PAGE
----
“I recognize that there are those people, on the right and on the left, for whom their relationship to Israel is not just a moral imperative but an exclusive imperative; and for whom, therefore, common cause with an opponent issue entails transgressing an impassable line. I respect this position, especially in its self-awareness of its hierarchy of moral choices. But I also believe it is a tragic position to take in a political moment that requires of us commitments to more than one moral imperative; and also because I wonder whether our willingness to work with outspoken critics of Israel right now, when we agree on many other issues, may in fact enable us to manage those tensions with those critics more effectively in the long run. I think a David Ben-Gurion-like position is a perfectly tenable moral position that balances multiple moral imperatives: We fight for our moral values in American political life as though there was no disagreement with our allies on these issues on Israel, and we fight on Israel with critics of Israel as though there was no domestic agenda. The existence of multiple moral frameworks with which to view the world is not a sign of confusion; it is a sign of sophistication and strength.”
Food for thought (for me, at any rate.)
Source: Yehuda Kurtzer, “Linda Sarsour and American Jewish Politics” (Jewish Journal)
“Because there is no sense in not recognizing Jerusalem as the capital of Israel unless one does not accept Israel itself, every discussion of moving the U.S. embassy to Jerusalem must begin with the United States saying that the right place for the embassy is Jerusalem. In fact, the U.S. Congress did just that in 1995 when it passed the Jerusalem Embassy Act, declaring it strange that the United States ‘maintains its embassy in the functioning capital of every country except in the case of our democratic friend and strategic ally, the State of Israel.’ Only then, having settled this, should the United States delve into the question of whether now is the right time to move. Alas, administration after administration has chosen to use a ‘waiver’ and postpone the relocation.
So, is now the time? We can make a list of whys and why nots.”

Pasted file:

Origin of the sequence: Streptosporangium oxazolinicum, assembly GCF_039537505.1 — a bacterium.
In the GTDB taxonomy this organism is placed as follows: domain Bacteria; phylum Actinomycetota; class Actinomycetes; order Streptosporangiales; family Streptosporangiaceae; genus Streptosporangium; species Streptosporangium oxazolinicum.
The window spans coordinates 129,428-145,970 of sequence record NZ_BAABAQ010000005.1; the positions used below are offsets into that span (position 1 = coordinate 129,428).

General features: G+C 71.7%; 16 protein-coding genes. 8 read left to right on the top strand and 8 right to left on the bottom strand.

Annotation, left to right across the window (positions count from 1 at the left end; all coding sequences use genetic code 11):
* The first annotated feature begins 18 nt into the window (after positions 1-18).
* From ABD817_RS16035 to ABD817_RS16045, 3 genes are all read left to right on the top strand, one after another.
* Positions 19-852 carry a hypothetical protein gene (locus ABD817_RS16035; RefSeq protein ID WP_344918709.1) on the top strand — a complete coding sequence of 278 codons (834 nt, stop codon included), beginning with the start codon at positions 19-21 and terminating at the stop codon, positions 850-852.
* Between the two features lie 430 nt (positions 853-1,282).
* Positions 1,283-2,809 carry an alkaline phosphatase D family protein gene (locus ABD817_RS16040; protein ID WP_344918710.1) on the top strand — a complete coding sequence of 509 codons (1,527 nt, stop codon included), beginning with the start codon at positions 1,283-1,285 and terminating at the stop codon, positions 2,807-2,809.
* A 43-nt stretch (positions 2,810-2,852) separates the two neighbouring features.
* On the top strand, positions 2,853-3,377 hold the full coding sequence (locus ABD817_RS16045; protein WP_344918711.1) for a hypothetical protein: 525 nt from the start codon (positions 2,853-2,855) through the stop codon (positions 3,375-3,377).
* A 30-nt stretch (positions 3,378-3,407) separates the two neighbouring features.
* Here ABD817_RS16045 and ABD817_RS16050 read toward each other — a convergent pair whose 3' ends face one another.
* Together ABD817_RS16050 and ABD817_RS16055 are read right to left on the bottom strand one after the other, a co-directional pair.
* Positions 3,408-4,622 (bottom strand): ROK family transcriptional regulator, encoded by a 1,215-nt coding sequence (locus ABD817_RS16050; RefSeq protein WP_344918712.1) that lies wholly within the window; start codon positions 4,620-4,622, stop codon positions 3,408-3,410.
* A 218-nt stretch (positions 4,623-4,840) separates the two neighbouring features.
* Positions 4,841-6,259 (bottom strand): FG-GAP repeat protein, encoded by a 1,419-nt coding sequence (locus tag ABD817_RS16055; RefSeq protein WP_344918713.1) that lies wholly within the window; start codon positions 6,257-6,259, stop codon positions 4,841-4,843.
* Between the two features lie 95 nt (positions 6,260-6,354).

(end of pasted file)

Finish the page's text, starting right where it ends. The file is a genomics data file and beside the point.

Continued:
Source: Shmuel Rosner, “Is It Time to Move the U.S. Embassy to Jerusalem” (Moment magazine)
“For progressively minded Zionists, our love for Israel is not the same as blanket support for every policy of Israel’s government. There are times — be it on matters of religious pluralism or, in the case of the last few weeks, the settlements — when American Jews believe that the present policies of the Israeli government run counter to the long-term interests of Israel. For those of us American Jews invested in the American-Israel relationship, America’s recent abstention at the United Nations was deeply problematic — an untrue and hypocritical condemnation of Israel as the primary obstacle to peace while Aleppo burns, Libya unravels, Iran and Russia destabilize their neighbors and, most significantly, a Palestinian leadership that has yet to perform the basic act of recognizing Israel’s right to exist. And yet, there remains the simple reality that the settlements are an obstacle to a two-state solution.”
Source: Elliot Cosgrove, “Why Liberalism Vs. Zionism Is a False Choice” (The Jewish Week)
“A worldview. A narrative. A frame. Whatever you call it, when it comes to the conflict between Israel and the Palestinians, The New York Times clearly seeks to steer readers toward the view that the Palestinians are, more or less, ‘just victims.’ And the necessary inverse is that Israel is, more or less, just a victimizer.
This narrative requires the newspaper to obsessively focus on the Israeli occupation, Israeli settlements, and Israeli right-wing ideologues as the explanation for the conflict in general and Palestinian attacks on Jews in particular. It must also downplay the role Palestinian hate speech, incitement to violence, and rejectionism has played in the conflict. Apparently, it also requires the newspaper to dismiss the Jewish connection to any part of the West Bank. Continue reading ›
For the past five years, I’ve found it useful (and kind of fun) to look back on “my year in Jewish books.” So, borrowing some of the same introductory wording, I’m going to attempt to do something similar for 2016.
Reviewing my reading for 2016 (thank you, Goodreads!), I can see that, again, I do not and would not ever limit my reading to “Jewish books” exclusively. (By the way, in case you haven’t heard me say this before, I define “Jewish books” in the simplest terms as books with substantive Jewish content. In my view, non-Jewish authors can write “Jewish books.” And Jewish authors can write books that don’t strike me as overtly Jewish.)
But this year, as usual, I did read quite a few books that fall within the “Jewish book” category. And, as an advocate for Jewish literature, I’m proud of that.
Below, you will find these books presented in the order in which I read them (most recent first). I have also disclosed how I obtained each book: P (purchase), R (complimentary review copy), L (library), G (gift), or FTB (for books I’ve read in manuscript prior to their release from Fig Tree Books in my job as FTB media editor OR as part of the ongoing series of spotlights posts on past winners of the Edward Lewis Wallant Award). Continue reading ›
“But the secretary and his president long ago lost much of the Israeli public, even many of the settlement critics, by underestimating the depth of Palestinian opposition to the very fact of the Jewish state’s existence. The president and his secretary have underestimated, too, the consequent scarring — physical and psychological — that the Israeli public has accumulated over decades of war, terrorism, and demonization as the Palestinians and those who championed their cause have sought Israel’s obliteration. Continue reading ›